Natalia Gurushina, Economist, Emerging Markets Fixed Income
January 27, 2020
Brazil’s current account and foreign direct investments disappointed in December. However, a sum of these two indicators (“basic balance”) stayed positive (see chart below). This means that Brazil is not only able to cover its current account gap with stable capital inflows, but is also getting extra funds to finance expansion and (hopefully) improve its growth trajectory. The widening of Brazil’s current account gap in 2019 (2.8% of GDP vs. 2.2% in 2018) reflected more stable domestic activity and lower than expected growth in Brazil’s main trade partners, including China. The coronavirus newsflow suggests that exports will continue to face headwinds in the coming months—but Brazil’sexternal vulnerability should remain low.
Mexico’s retail sales showed signs of life in November, but failed to break the downward trend. Higher real wages might have helped, but a sizable upside surprise (up 1.7% month-on-month) was most likely due to Black Friday promotions—and this means that the sustainability of the rebound remains uncertain. The market continues to price in four full rate cuts in Mexico over the next twelve months. The fundamentals (weak growth, low-ish inflation) support this view.
A wave of risk aversion hit emerging markets (EM) assets this morning. The coronavirus outbreak in China is the main culprit, with the attention shifting to growth implications—both in China and elsewhere in EM. The consensus expects that China’s activity gauges (both official and Caixin Purchasing Managers Indices) will be affected already in January. China’s main trade partners are also on the radar screen—Germany’s weaker than expected IFO survey1 signals that the growth risks remained to the downside even before the new uncertainties emerged.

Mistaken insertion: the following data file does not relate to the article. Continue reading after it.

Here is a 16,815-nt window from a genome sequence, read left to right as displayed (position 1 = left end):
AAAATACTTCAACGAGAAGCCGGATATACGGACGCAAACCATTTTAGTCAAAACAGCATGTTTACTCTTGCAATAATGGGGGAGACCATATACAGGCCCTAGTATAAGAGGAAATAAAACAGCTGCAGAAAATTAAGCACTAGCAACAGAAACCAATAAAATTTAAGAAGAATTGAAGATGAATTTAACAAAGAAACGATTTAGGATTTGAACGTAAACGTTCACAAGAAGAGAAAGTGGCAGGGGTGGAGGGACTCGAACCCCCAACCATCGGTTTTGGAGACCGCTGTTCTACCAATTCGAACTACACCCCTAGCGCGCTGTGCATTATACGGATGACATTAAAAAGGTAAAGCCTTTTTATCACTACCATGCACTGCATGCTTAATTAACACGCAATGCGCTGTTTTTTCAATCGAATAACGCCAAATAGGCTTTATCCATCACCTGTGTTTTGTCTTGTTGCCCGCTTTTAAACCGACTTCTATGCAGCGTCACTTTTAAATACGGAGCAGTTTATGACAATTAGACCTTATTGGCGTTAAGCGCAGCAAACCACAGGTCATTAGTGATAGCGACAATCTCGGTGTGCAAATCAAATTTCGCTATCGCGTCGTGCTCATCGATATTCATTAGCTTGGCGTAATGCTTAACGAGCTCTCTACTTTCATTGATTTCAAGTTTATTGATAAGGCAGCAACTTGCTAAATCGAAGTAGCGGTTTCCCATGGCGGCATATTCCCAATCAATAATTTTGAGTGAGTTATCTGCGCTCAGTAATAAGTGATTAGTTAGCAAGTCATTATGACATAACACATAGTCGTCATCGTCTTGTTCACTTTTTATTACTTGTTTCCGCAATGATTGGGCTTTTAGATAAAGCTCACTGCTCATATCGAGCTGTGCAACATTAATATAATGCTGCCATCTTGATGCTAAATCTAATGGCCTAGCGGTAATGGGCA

Chart at a Glance: Brazil’s External Accounts – Sizable Safety Cushion
Source: Bloomberg LP
1The Ifo Business Climate Survey is a leading indicator of German economic activity, compiled by the Munich-based Ifo Institute for Economic Research.
IMPORTANT DEFINITIONS & DISCLOSURES
PMI – Purchasing Managers’ Index: economic indicators derived from monthly surveys of private sector companies; ISM – Institute for Supply Management PMI: ISM releases an index based on more than 400 purchasing and supply managers surveys; both in the manufacturing and non-manufacturing industries; CPI – Consumer Price Index: an index of the variation in prices paid by typical consumers for retail goods and other items; PPI – Producer Price Index: a family of indexes that measures the average change in selling prices received by domestic producers of goods and services over time; PCE inflation – Personal Consumption Expenditures Price Index: one measure of U.S. inflation, tracking the change in prices of goods and services purchased by consumers throughout the economy; MSCI – Morgan Stanley Capital International: an American provider of equity, fixed income, hedge fund stock market indexes, and equity portfolio analysis tools; VIX – CBOE Volatility Index: an index created by the Chicago Board Options Exchange (CBOE), which shows the market's expectation of 30-day volatility. It is constructed using the implied volatilities on S&P 500 index options.; GBI-EM – JP Morgan’s Government Bond Index – Emerging Markets: comprehensive emerging market debt benchmarks that track local currency bonds issued by Emerging market governments.; EMBI – JP Morgan’s Emerging Market Bond Index: JP Morgan's index of dollar-denominated sovereign bonds issued by a selection of emerging market countries; EMBIG - JP Morgan’s Emerging Market Bond Index Global: tracks total returns for traded external debt instruments in emerging markets.
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